Metaphors, silences and first love: An overview of recent Middle Eastern cinema

When Middle East LDN reported that the film Once Upon a Time in Anatolia left the audience “distinctly restless”, another blogger, Adina of Nazar Blue, quickly commented that this was part of the style of Turkish film.

“In my experience its typically Turkish to have long contemplative silences in film. Turks adore the use of silence – they make good use of it in their most tragic or gripping films.”

She added: “The first time I watched revered film Uzak I was quite annoyed – then I slowly got used to these Turkish ways after watching Climates, and other films from shown at the London Turkish Film Festival. After a staying with the in-laws in Istanbul and watching tragic soap operas, I now totally get these silences.”

It’s an important point. But if you don’t have a helpful in-law at hand, how do you make sense of a film’s cultural references? Here is our introduction to film across the Middle East:


Despite censorship, Iran has long had a thriving cinema scene, including both home grown blockbusters and art house film. Strict rules about the portrayal of sexuality means that much of the filmmaker’s art is in the metaphors he or she creates, according to Reza Aslan, a writer on Middle Eastern entertainment culture. Other features include an austere filming style, minimal use of music, and plots featuring children.

Watch: About Elly a 2009 film by Asghar Farhadi, director of the Oscar-winning A Separation

Follow: @LondonIranianff @IranianFilmFest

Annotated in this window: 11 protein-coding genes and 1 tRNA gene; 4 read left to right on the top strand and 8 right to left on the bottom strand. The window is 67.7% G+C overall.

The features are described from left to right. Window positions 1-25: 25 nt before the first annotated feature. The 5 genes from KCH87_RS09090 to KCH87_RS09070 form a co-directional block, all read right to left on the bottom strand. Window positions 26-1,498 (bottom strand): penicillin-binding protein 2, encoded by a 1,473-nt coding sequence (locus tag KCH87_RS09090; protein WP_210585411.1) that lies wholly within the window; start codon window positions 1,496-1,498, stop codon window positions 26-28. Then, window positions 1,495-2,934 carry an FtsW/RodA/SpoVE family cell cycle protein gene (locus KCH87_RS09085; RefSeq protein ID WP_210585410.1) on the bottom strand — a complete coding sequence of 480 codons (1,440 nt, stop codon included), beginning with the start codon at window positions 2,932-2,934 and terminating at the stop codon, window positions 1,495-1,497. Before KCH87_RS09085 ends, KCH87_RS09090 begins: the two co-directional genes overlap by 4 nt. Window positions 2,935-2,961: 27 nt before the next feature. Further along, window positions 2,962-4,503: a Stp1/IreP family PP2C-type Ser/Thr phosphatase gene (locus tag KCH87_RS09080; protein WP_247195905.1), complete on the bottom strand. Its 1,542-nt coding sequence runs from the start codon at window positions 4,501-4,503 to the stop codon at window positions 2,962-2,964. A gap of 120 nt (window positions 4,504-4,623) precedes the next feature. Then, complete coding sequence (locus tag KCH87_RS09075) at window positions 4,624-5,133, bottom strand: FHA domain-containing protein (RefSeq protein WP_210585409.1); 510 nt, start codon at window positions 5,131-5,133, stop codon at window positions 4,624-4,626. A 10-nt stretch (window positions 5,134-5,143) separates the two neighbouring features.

During the 20th century, Egypt led the way in Arab cinema. Although its output has dwindled in latter years, the fall of the Mubarak regime has led many to expect an influx of arty types keen to put the revolution on silver screen. However, the imprisonment of a popular comedian this month has already raised concerns about censorship.

Watch: Tahrir 2011: The Good, the Bad and the Politician a documentary reflecting on revolutionary Egypt

Follow: @AlaaMosbah @RiverDryFilm


Palestinian cinema suffers from a lack of infrastructure and funding – as a result directors are forced to hire novices and embark on guerrilla filming. Gaza film-makers also have to contend with Hamas morality police.

In recent years, Israeli film has become both more creative and more pessimistic as directors address the ongoing tensions with Israel’s neighbours and Palestine.

Watch: Waltz With Bashir An animated investigation into Israel’s actions during the war with Lebanon and Paradise Now which follows two Palestinians who are preparing to become suicide bombers.

Follow: @LondonPFF @IsraelFilmFest


A Lebanese film blogger we spoke to says that while a “Lebanese” style is shaping up it is yet to take a definitive form. “The most common theme is without doubt the wars that have torn the country over the years.” However some directors manage to focus on issues like identity crisis and social problems.

Watch: Stray Bullet A young woman tries to assert her independence against the backdrop of civil war.


The Gulf States

Gulf cinema is yet to take off – most countries have only a handful of films to their name. A new UAE film studio is still trying to navigate a path between contributing to big budget Western-style movies and promoting local talent.

Watch: Sea Shadow A boy tries to follow his crush in a conservative Emirati neighbourhood.

Follow: @GulfFilmFest @AbuDhabiFF @dubaifilm

Have we missed anything? Any other suggestions for films? Let us know

Julia Rampen


About Julia Rampen

London-based journalist. Find me on Twitter @JuliaRampen

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